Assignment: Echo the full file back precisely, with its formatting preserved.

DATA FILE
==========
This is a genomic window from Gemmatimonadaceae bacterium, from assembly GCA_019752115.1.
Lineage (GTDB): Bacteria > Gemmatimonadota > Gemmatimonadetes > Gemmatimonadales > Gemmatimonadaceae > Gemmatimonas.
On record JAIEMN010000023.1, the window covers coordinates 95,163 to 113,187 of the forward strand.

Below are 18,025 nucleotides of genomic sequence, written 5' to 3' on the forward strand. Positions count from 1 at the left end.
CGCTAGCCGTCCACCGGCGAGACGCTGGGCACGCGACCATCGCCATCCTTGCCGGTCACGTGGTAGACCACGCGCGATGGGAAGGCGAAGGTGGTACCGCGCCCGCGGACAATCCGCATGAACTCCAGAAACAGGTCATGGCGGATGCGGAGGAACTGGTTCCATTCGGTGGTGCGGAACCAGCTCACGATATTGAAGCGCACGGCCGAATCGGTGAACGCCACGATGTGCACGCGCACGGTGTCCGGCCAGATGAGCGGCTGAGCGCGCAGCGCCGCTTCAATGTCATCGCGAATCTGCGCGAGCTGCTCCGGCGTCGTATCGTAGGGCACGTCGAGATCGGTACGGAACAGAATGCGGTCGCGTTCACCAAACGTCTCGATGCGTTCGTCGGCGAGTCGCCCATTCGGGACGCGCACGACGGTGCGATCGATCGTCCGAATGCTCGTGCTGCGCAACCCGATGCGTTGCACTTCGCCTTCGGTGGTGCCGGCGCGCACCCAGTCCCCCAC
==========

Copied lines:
This is a genomic window from Gemmatimonadaceae bacterium, from assembly GCA_019752115.1.
Lineage (GTDB): Bacteria > Gemmatimonadota > Gemmatimonadetes > Gemmatimonadales > Gemmatimonadaceae > Gemmatimonas.
On record JAIEMN010000023.1, the window covers coordinates 95,163 to 113,187 of the forward strand.

Below are 18,025 nucleotides of genomic sequence, written 5' to 3' on the forward strand. Positions count from 1 at the left end.
CGCTAGCCGTCCACCGGCGAGACGCTGGGCACGCGACCATCGCCATCCTTGCCGGTCACGTGGTAGACCACGCGCGATGGGAAGGCGAAGGTGGTACCGCGCCCGCGGACAATCCGCATGAACTCCAGAAACAGGTCATGGCGGATGCGGAGGAACTGGTTCCATTCGGTGGTGCGGAACCAGCTCACGATATTGAAGCGCACGGCCGAATCGGTGAACGCCACGATGTGCACGCGCACGGTGTCCGGCCAGATGAGCGGCTGAGCGCGCAGCGCCGCTTCAATGTCATCGCGAATCTGCGCGAGCTGCTCCGGCGTCGTATCGTAGGGCACGTCGAGATCGGTACGGAACAGAATGCGGTCGCGTTCACCAAACGTCTCGATGCGTTCGTCGGCGAGTCGCCCATTCGGGACGCGCACGACGGTGCGATCGATCGTCCGAATGCTCGTGCTGCGCAACCCGATGCGTTGCACTTCGCCTTCGGTGGTGCCGGCGCGCACCCAGTCCCCCAC